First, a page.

As the 450f class completed their hot lap there was a lot of speculation as to how much James Stewart had left in the tank. As James grabbed yet another holeshot, this speculation grew. Again, Carmichael stayed about three bike lengths behind but looked to be making an attack much earlier this time around. In an exciting twist, Davi Millsaps gated third and was staying glued to the front running duo. Ricky didn’t waste much time. “I ate a lot of dirt in the first moto, and I was over that. And besides, ole Millsaps was right on my butt and I had to get going or he was gonna get us both!” Ricky proclaimed at the post race press conference. Ricky made his way past James with a spectacular feet off the pegs mid air pass over the finish line. James his best to stay on Carmichael, but there would be no catching # 4 on the insanely rough Southwick track. Millsaps eventually faded to fourth, as Chad Reed got faster and faster as the moto grew long. Up front it was all Carmichael as he simply proved to be too strong to overcome. “I like this place, because it shows what rider in the strongest.” Just as the race appeared to approaching an anticlimactic ending, disaster struck For Stewart. With one lap remaining, in the same high-speed section as Carmichael went down on in moto one, James’ KX450F threw a rod, which caused the 20-year-old to endure a violent crash. James got up but was noticeably shaken. Amazingly, they had lapped up to 10th place and even though James didn’t take the checkered flag in moto two, he still finished 11th in the moto which was good for 4th overall.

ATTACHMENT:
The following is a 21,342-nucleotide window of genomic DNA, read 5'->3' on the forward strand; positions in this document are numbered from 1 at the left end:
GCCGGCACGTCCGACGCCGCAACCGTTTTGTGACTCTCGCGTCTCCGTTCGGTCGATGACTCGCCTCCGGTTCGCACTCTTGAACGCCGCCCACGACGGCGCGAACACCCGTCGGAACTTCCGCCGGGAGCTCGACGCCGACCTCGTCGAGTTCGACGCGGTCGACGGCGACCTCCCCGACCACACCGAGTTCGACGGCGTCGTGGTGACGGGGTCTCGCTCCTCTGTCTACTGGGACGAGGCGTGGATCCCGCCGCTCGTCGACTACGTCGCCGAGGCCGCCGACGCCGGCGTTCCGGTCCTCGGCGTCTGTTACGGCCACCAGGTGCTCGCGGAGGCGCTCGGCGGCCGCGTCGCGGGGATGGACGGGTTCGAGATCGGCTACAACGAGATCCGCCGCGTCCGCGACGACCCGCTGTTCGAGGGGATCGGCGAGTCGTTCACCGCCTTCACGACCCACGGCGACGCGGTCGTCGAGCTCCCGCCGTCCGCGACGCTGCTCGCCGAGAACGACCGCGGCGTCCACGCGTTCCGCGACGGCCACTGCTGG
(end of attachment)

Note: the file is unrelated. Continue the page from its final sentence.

Ricky Carmichael now holds onto a 14-point lead in the standings, while Alessi stretched his 250F class lead to 25.